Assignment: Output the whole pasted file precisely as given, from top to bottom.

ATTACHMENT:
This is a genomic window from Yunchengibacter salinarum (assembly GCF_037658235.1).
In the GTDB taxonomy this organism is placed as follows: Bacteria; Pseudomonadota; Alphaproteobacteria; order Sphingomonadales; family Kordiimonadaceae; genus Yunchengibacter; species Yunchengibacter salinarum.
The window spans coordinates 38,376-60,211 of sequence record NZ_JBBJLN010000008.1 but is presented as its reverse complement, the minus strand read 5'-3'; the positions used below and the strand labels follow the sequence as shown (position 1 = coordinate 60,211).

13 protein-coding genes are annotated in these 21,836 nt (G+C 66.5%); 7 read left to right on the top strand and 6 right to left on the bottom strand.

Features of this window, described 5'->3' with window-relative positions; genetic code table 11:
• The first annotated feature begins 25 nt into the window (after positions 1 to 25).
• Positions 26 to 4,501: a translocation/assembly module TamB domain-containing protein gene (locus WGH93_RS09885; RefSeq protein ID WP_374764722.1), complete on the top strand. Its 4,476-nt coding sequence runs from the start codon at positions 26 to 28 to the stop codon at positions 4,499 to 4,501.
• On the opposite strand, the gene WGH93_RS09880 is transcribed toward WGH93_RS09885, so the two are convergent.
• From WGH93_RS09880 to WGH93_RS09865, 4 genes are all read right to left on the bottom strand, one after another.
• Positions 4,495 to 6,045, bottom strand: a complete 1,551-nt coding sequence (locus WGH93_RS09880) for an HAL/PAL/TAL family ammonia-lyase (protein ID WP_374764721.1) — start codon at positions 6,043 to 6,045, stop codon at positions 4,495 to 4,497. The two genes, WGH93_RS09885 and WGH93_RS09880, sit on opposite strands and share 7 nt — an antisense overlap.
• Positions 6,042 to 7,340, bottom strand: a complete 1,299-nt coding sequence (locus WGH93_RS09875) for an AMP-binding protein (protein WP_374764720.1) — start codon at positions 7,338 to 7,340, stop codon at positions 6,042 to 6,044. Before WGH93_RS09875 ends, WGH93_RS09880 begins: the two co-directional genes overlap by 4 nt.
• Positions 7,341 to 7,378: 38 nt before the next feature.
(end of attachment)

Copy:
This is a genomic window from Yunchengibacter salinarum (assembly GCF_037658235.1).
In the GTDB taxonomy this organism is placed as follows: Bacteria; Pseudomonadota; Alphaproteobacteria; order Sphingomonadales; family Kordiimonadaceae; genus Yunchengibacter; species Yunchengibacter salinarum.
The window spans coordinates 38,376-60,211 of sequence record NZ_JBBJLN010000008.1 but is presented as its reverse complement, the minus strand read 5'-3'; the positions used below and the strand labels follow the sequence as shown (position 1 = coordinate 60,211).

13 protein-coding genes are annotated in these 21,836 nt (G+C 66.5%); 7 read left to right on the top strand and 6 right to left on the bottom strand.

Features of this window, described 5'->3' with window-relative positions; genetic code table 11:
• The first annotated feature begins 25 nt into the window (after positions 1 to 25).
• Positions 26 to 4,501: a translocation/assembly module TamB domain-containing protein gene (locus WGH93_RS09885; RefSeq protein ID WP_374764722.1), complete on the top strand. Its 4,476-nt coding sequence runs from the start codon at positions 26 to 28 to the stop codon at positions 4,499 to 4,501.
• On the opposite strand, the gene WGH93_RS09880 is transcribed toward WGH93_RS09885, so the two are convergent.
• From WGH93_RS09880 to WGH93_RS09865, 4 genes are all read right to left on the bottom strand, one after another.
• Positions 4,495 to 6,045, bottom strand: a complete 1,551-nt coding sequence (locus WGH93_RS09880) for an HAL/PAL/TAL family ammonia-lyase (protein ID WP_374764721.1) — start codon at positions 6,043 to 6,045, stop codon at positions 4,495 to 4,497. The two genes, WGH93_RS09885 and WGH93_RS09880, sit on opposite strands and share 7 nt — an antisense overlap.
• Positions 6,042 to 7,340, bottom strand: a complete 1,299-nt coding sequence (locus WGH93_RS09875) for an AMP-binding protein (protein WP_374764720.1) — start codon at positions 7,338 to 7,340, stop codon at positions 6,042 to 6,044. Before WGH93_RS09875 ends, WGH93_RS09880 begins: the two co-directional genes overlap by 4 nt.
• Positions 7,341 to 7,378: 38 nt before the next feature.